Flood Misery in Store for Burma's Rohingya
|May 31, 2013|
With the monsoon rains having just started, life is set to become even more miserable for an estimated 140,000 internally displaced persons spread across 80 camps and sites in Mynamar's Rakhine State. Flooding is predicted to be particularly serious in 13 camps, and urgent action is needed, aid workers say.
Rakhine State normally gets more than five meters of rain annually, most of it in June, July and August.
"Now more than ever, it's imperative that we take immediate action. With monsoon rains now upon us, the level of urgency cannot be underestimated," Barbara Manzi, head of the UN Office for the Coordination of Humanitarian Affairs in Myanmar, told IRIN.
Most of the IDPs are Rohingya Muslims staying in Sittwe, the state capital and one of nine townships affected by last year's violence. Outside Sittwe, many of the camps in low-lying coastal areas are susceptible to tidal surges and are reachable only by boat.
Aid agencies warn that flooding is likely in many camps, especially some 13 in Sittwe, Pauktaw and Myebon townships, where living conditions for 69,000 internal refugees are precarious.
In Pauktaw and Myebon camps, heavy flooding (upwards of 40cm) is expected, particularly during high tide. In Sittwe, floodwaters could reach 20-40cm in most camps over several weeks, a recent water, sanitation and hygiene (WASH) cluster assessment said.
"While in some camps, conditions are satisfactory; in most cases we have serious concerns," Manzi said. "There are some places where it is absolutely appalling; especially in the makeshift camps."
Of the 85,000 internal refugees in Sittwe, 50 percent live in makeshift shelters made of little more than tent material, tarpaulins and bamboo, according to the UN High Commission on Refugees (UNHCR).
"Many of these will not be able to withstand the heavy rains," said Richard Tracey, shelter coordinator for UNHCR in Sittwe, noting concerns over drainage in many areas.
However, by the end of May, the government will have completed another 607 eight-unit temporary shelters built of hardwood and bamboo, bringing the total number completed to 1,569 - enough for almost 80,000 people. "This is a major accomplishment by the government," Tracey said.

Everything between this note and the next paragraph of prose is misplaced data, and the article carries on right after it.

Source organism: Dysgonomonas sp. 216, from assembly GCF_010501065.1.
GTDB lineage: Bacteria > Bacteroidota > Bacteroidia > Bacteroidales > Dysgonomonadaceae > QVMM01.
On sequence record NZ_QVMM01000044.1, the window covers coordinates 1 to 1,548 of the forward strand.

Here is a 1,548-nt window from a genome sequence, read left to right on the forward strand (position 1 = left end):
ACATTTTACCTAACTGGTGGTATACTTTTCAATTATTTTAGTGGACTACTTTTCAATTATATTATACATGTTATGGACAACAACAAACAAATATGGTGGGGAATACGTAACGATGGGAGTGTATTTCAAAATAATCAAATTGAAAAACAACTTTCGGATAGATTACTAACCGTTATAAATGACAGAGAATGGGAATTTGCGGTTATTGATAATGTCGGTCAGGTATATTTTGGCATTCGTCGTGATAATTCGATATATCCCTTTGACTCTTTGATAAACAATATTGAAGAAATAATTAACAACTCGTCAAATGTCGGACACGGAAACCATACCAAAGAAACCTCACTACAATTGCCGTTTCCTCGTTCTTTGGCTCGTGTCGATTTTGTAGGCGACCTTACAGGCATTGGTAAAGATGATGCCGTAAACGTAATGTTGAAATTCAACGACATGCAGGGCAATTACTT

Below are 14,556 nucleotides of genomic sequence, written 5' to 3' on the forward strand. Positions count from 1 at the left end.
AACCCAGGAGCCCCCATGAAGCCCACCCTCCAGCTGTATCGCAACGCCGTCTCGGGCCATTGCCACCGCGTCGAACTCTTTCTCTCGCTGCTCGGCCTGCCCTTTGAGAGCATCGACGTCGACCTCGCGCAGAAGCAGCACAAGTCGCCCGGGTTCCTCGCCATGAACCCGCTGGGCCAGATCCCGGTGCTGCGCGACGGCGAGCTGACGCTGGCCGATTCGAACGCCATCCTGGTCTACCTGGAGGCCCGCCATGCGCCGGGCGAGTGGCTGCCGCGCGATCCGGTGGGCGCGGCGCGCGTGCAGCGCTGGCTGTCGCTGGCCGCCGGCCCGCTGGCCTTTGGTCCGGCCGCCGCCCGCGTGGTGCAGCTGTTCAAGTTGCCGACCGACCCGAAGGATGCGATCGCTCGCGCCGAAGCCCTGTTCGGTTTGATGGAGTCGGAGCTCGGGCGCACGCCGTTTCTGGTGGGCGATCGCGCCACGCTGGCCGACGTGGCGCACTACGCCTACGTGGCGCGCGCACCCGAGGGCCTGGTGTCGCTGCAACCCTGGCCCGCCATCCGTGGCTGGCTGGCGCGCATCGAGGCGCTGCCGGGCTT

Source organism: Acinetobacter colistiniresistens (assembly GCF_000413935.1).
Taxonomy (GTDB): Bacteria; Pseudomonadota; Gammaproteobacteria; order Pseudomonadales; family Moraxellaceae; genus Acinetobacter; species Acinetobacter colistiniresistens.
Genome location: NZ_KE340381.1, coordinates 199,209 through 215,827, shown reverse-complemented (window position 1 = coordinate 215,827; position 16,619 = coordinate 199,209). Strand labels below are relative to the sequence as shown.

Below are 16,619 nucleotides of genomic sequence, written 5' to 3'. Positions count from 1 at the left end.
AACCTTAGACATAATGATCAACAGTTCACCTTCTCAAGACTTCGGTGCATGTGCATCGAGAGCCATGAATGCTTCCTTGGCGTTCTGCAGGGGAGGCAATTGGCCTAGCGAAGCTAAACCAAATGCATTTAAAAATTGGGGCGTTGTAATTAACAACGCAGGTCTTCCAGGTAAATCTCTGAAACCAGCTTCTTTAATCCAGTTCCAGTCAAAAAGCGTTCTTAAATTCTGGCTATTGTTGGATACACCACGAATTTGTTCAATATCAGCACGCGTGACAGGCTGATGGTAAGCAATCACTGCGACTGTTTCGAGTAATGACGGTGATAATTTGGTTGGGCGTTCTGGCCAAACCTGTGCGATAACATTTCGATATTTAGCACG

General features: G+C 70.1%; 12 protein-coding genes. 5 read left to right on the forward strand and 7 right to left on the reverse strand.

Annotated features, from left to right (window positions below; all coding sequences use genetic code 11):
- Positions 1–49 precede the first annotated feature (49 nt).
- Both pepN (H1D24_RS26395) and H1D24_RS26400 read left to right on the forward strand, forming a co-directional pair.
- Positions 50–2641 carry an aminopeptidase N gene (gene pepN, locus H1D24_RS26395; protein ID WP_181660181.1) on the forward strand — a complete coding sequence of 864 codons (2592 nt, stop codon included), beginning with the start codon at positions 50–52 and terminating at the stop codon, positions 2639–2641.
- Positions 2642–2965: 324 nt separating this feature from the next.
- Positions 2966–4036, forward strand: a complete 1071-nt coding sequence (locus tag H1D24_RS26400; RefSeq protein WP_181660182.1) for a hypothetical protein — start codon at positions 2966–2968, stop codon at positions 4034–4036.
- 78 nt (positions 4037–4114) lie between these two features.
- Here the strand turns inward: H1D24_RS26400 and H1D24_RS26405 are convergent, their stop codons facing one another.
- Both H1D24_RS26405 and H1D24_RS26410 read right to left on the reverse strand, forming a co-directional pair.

According to Medecins Sans Frontieres - Holland, the WASH situation is particular poor in five Rohingya camps in Pauktaw and Myebon, which are "far below" Sphere standards.
"The refugees are still living in tents in paddy fields, some in makeshift shelters, sleeping on the floor, surrounded by standing water and flooded by torrential rain," said Ingrid Maria Johansen, project coordinator for MSF in Sittwe.
With the arrival of close to 7,000 internal refugees from Nget Chaung camp in Pauktaw prior to tropical storm Mahasen earlier this month, the situation in Sin Tet Maw camp (Pauktaw) is particularly untenable with people crowded into a relatively small area with no latrines. Open defecation is commonplace in the five camps, aid workers report.
Drinking water is in short supply (most is brought in by boat) leading to a WASH situation which is unacceptable, particularly given that most of the internally displaced have been there for more than six months.
"The main reason for these shortages appears to be a combination of access difficulties [access is only via the sea depending on weather conditions]; slow response by government, donors and WASH actors; technical challenges [e.g. high water tables]; and limitations imposed by the government on what work NGOs are allowed to do," Johansen said.
The mainly Muslim Rohingya refugees, as well more than 5,000 ethnic (mainly Buddhist) Rakhines, were displaced by two rounds of sectarian violence in 2012.
(IRIN is a service of the UN Office for the Coordination of Humanitarian Affairs.This report does not necessarily reflect the views of the United Nations)